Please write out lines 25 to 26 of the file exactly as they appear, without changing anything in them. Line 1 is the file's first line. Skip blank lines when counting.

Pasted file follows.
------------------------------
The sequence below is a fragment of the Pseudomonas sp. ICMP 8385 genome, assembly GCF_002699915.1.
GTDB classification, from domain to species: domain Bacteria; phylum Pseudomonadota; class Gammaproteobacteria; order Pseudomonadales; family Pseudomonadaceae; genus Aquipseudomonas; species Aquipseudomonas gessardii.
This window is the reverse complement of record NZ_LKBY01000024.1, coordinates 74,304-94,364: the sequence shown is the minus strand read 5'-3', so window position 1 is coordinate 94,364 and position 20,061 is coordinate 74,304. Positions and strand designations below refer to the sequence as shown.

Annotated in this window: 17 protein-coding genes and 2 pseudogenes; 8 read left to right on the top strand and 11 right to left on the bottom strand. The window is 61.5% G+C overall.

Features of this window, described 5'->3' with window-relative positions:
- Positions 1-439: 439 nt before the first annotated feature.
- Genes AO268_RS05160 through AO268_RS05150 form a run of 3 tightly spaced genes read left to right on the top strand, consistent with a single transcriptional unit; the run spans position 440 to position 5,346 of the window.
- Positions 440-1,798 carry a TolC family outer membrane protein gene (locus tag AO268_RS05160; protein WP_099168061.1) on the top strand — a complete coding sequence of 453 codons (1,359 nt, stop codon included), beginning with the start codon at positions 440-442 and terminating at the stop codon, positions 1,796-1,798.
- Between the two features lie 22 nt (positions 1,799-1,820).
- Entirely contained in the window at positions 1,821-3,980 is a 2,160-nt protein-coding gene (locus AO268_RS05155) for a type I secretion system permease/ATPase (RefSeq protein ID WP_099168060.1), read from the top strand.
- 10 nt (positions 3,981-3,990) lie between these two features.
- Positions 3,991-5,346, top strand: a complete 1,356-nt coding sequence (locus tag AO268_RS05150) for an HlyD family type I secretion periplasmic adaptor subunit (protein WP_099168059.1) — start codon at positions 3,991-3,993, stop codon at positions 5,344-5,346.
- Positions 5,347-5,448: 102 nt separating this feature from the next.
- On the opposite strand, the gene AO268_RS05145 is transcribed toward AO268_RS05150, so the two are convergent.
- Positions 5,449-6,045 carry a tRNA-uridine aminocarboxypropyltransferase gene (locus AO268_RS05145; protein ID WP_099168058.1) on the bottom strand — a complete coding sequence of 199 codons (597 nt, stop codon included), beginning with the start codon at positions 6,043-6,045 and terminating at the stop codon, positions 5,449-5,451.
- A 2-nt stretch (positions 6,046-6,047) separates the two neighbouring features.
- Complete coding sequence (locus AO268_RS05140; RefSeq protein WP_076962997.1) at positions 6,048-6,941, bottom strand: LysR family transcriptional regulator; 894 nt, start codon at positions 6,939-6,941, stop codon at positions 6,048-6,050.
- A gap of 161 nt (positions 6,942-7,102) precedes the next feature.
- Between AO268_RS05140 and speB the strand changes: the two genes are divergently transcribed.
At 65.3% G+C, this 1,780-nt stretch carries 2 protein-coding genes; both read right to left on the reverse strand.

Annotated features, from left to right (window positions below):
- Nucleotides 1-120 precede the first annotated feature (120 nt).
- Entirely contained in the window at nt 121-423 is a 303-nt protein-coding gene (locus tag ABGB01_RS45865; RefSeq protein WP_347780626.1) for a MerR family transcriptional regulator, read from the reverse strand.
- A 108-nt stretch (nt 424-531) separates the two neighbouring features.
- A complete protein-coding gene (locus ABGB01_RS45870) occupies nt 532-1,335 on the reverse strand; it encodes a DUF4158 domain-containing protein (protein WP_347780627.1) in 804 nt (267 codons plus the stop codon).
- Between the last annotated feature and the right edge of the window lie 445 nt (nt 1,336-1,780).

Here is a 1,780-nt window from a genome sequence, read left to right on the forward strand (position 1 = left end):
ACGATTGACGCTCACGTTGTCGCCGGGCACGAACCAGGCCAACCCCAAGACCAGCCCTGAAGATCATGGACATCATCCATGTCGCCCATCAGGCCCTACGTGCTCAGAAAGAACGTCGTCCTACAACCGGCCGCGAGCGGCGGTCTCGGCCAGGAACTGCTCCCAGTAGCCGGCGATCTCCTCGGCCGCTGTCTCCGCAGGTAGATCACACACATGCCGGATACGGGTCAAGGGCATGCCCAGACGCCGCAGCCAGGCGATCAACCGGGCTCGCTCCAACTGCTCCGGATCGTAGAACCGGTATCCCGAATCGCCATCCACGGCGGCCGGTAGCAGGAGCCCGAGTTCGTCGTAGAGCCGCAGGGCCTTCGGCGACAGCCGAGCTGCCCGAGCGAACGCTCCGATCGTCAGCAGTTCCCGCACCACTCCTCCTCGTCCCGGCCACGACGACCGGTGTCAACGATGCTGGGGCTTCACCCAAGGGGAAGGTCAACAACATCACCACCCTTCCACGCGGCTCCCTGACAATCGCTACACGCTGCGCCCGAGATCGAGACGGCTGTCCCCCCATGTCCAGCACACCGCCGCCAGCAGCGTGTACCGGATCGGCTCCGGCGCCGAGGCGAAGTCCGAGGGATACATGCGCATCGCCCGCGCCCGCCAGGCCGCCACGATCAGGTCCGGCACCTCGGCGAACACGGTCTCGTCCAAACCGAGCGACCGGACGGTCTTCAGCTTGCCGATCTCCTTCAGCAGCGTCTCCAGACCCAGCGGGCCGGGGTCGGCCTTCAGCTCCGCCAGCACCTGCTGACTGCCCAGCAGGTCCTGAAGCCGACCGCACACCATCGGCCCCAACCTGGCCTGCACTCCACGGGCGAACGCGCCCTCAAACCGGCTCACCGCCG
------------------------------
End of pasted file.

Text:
- A complete protein-coding gene (locus ABGB01_RS45870) occupies nt 532-1,335 on the reverse strand; it encodes a DUF4158 domain-containing protein (protein WP_347780627.1) in 804 nt (267 codons plus the stop codon).
- Between the last annotated feature and the right edge of the window lie 445 nt (nt 1,336-1,780).